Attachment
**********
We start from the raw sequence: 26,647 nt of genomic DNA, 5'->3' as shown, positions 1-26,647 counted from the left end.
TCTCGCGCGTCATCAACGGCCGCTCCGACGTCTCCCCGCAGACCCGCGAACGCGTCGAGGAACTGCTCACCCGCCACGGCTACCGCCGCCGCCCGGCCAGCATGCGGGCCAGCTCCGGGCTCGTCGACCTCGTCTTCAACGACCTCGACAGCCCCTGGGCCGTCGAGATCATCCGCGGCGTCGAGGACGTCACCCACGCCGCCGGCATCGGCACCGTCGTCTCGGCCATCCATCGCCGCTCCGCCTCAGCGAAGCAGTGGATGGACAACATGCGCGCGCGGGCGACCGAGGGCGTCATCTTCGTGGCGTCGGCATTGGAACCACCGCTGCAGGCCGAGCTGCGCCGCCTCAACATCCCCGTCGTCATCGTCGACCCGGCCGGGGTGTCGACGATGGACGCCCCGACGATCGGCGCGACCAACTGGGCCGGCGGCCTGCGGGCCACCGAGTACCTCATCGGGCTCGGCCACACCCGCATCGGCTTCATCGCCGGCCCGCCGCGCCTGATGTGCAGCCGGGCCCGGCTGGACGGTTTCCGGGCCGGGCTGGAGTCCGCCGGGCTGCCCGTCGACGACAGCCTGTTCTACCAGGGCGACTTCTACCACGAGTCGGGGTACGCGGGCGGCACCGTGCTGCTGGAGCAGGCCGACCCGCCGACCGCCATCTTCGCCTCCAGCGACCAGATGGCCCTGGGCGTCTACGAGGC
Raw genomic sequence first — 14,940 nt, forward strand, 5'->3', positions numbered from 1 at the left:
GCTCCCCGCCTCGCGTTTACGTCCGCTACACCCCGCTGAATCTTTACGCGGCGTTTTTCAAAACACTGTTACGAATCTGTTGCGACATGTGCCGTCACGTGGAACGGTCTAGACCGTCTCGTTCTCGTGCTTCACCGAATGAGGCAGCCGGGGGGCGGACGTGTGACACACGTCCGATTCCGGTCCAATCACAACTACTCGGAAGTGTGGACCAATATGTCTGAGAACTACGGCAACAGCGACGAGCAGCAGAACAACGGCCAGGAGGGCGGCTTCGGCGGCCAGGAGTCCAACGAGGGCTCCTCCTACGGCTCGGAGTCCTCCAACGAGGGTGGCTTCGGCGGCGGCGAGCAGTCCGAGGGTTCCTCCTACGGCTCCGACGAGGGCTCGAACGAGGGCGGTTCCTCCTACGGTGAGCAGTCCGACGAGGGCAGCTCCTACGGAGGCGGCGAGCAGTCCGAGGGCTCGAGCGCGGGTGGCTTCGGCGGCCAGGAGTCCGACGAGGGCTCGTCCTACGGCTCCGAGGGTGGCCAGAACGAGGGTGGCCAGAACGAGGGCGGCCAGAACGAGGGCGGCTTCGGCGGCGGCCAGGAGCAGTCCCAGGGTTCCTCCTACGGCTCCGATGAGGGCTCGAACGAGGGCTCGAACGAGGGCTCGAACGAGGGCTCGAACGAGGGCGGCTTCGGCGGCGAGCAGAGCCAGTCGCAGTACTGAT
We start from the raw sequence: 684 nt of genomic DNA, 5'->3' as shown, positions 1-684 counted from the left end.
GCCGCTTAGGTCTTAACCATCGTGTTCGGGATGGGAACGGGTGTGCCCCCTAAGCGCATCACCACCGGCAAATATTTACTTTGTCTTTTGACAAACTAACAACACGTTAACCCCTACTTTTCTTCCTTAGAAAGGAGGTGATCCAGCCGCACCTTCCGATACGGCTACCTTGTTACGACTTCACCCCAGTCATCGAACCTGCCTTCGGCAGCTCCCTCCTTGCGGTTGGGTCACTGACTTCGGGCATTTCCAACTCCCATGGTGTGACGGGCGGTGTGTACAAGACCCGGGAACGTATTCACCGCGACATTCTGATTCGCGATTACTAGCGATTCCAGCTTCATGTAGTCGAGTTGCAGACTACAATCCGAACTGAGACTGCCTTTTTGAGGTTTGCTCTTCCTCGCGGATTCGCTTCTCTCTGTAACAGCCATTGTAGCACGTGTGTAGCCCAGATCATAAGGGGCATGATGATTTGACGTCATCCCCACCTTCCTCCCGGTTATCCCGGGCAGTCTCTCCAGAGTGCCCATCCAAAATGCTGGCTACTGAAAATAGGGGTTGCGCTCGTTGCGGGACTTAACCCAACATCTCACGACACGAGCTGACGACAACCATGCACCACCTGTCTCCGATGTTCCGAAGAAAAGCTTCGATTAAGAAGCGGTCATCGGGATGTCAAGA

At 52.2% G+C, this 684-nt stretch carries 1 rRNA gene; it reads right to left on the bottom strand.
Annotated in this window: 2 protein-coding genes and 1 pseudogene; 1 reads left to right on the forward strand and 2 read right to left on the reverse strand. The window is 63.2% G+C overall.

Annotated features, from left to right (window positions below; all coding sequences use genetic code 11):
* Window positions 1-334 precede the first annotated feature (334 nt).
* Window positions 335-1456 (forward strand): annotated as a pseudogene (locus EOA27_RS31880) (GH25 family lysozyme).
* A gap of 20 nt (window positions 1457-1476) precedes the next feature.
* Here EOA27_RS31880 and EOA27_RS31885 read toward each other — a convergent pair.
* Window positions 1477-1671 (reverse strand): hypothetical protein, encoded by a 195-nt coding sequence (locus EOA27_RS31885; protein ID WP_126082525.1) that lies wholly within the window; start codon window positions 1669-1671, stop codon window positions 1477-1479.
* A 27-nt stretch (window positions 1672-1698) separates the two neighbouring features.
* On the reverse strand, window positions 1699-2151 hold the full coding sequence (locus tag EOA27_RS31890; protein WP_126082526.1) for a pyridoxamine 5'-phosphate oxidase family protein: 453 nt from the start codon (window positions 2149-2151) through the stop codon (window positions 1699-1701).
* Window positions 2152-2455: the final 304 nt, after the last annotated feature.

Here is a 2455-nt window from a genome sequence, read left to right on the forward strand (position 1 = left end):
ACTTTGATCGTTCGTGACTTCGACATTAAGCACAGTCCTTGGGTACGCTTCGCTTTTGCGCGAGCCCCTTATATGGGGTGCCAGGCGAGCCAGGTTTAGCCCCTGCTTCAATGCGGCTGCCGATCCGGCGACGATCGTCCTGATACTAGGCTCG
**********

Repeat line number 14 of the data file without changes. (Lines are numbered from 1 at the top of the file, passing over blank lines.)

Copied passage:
* Window positions 1477-1671 (reverse strand): hypothetical protein, encoded by a 195-nt coding sequence (locus EOA27_RS31885; protein ID WP_126082525.1) that lies wholly within the window; start codon window positions 1669-1671, stop codon window positions 1477-1479.